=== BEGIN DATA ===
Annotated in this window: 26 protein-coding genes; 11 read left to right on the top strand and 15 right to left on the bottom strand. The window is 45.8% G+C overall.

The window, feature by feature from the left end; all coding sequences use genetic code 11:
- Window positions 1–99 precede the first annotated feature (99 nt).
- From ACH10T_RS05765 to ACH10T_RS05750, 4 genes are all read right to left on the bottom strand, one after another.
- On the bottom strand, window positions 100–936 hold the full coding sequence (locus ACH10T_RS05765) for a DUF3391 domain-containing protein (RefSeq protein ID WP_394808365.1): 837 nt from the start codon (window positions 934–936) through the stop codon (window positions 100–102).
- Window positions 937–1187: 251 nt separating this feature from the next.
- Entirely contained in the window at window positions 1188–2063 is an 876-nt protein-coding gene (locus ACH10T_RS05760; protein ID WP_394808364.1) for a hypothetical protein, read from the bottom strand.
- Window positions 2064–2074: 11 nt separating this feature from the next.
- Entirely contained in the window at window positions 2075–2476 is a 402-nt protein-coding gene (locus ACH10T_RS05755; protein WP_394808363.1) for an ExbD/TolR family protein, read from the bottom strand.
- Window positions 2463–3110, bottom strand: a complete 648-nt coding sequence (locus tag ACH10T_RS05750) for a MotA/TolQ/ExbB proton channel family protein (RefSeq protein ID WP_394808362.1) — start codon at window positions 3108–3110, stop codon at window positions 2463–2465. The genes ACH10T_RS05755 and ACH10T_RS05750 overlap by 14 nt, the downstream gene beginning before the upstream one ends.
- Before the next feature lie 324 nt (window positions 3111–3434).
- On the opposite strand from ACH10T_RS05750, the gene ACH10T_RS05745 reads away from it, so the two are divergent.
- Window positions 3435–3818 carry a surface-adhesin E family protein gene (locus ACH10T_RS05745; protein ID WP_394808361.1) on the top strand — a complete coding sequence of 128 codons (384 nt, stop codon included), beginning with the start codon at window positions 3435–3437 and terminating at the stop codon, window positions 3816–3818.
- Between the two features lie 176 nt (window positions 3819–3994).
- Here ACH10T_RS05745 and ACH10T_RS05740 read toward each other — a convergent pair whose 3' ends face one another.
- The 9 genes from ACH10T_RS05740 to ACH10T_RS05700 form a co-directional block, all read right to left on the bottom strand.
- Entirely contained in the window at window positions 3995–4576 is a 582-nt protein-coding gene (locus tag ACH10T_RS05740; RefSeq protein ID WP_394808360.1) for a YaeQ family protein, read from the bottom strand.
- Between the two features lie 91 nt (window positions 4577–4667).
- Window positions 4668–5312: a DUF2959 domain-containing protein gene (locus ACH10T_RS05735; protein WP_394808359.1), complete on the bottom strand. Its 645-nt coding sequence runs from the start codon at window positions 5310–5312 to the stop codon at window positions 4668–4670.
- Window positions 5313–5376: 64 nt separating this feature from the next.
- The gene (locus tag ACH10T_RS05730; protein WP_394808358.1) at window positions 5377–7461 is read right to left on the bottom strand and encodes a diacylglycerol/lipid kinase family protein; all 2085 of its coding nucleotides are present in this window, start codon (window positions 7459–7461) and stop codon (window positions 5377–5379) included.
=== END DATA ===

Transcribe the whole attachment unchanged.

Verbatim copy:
Annotated in this window: 26 protein-coding genes; 11 read left to right on the top strand and 15 right to left on the bottom strand. The window is 45.8% G+C overall.

The window, feature by feature from the left end; all coding sequences use genetic code 11:
- Window positions 1–99 precede the first annotated feature (99 nt).
- From ACH10T_RS05765 to ACH10T_RS05750, 4 genes are all read right to left on the bottom strand, one after another.
- On the bottom strand, window positions 100–936 hold the full coding sequence (locus ACH10T_RS05765) for a DUF3391 domain-containing protein (RefSeq protein ID WP_394808365.1): 837 nt from the start codon (window positions 934–936) through the stop codon (window positions 100–102).
- Window positions 937–1187: 251 nt separating this feature from the next.
- Entirely contained in the window at window positions 1188–2063 is an 876-nt protein-coding gene (locus ACH10T_RS05760; protein ID WP_394808364.1) for a hypothetical protein, read from the bottom strand.
- Window positions 2064–2074: 11 nt separating this feature from the next.
- Entirely contained in the window at window positions 2075–2476 is a 402-nt protein-coding gene (locus ACH10T_RS05755; protein WP_394808363.1) for an ExbD/TolR family protein, read from the bottom strand.
- Window positions 2463–3110, bottom strand: a complete 648-nt coding sequence (locus tag ACH10T_RS05750) for a MotA/TolQ/ExbB proton channel family protein (RefSeq protein ID WP_394808362.1) — start codon at window positions 3108–3110, stop codon at window positions 2463–2465. The genes ACH10T_RS05755 and ACH10T_RS05750 overlap by 14 nt, the downstream gene beginning before the upstream one ends.
- Before the next feature lie 324 nt (window positions 3111–3434).
- On the opposite strand from ACH10T_RS05750, the gene ACH10T_RS05745 reads away from it, so the two are divergent.
- Window positions 3435–3818 carry a surface-adhesin E family protein gene (locus ACH10T_RS05745; protein ID WP_394808361.1) on the top strand — a complete coding sequence of 128 codons (384 nt, stop codon included), beginning with the start codon at window positions 3435–3437 and terminating at the stop codon, window positions 3816–3818.
- Between the two features lie 176 nt (window positions 3819–3994).
- Here ACH10T_RS05745 and ACH10T_RS05740 read toward each other — a convergent pair whose 3' ends face one another.
- The 9 genes from ACH10T_RS05740 to ACH10T_RS05700 form a co-directional block, all read right to left on the bottom strand.
- Entirely contained in the window at window positions 3995–4576 is a 582-nt protein-coding gene (locus tag ACH10T_RS05740; RefSeq protein ID WP_394808360.1) for a YaeQ family protein, read from the bottom strand.
- Between the two features lie 91 nt (window positions 4577–4667).
- Window positions 4668–5312: a DUF2959 domain-containing protein gene (locus ACH10T_RS05735; protein WP_394808359.1), complete on the bottom strand. Its 645-nt coding sequence runs from the start codon at window positions 5310–5312 to the stop codon at window positions 4668–4670.
- Window positions 5313–5376: 64 nt separating this feature from the next.
- The gene (locus tag ACH10T_RS05730; protein WP_394808358.1) at window positions 5377–7461 is read right to left on the bottom strand and encodes a diacylglycerol/lipid kinase family protein; all 2085 of its coding nucleotides are present in this window, start codon (window positions 7459–7461) and stop codon (window positions 5377–5379) included.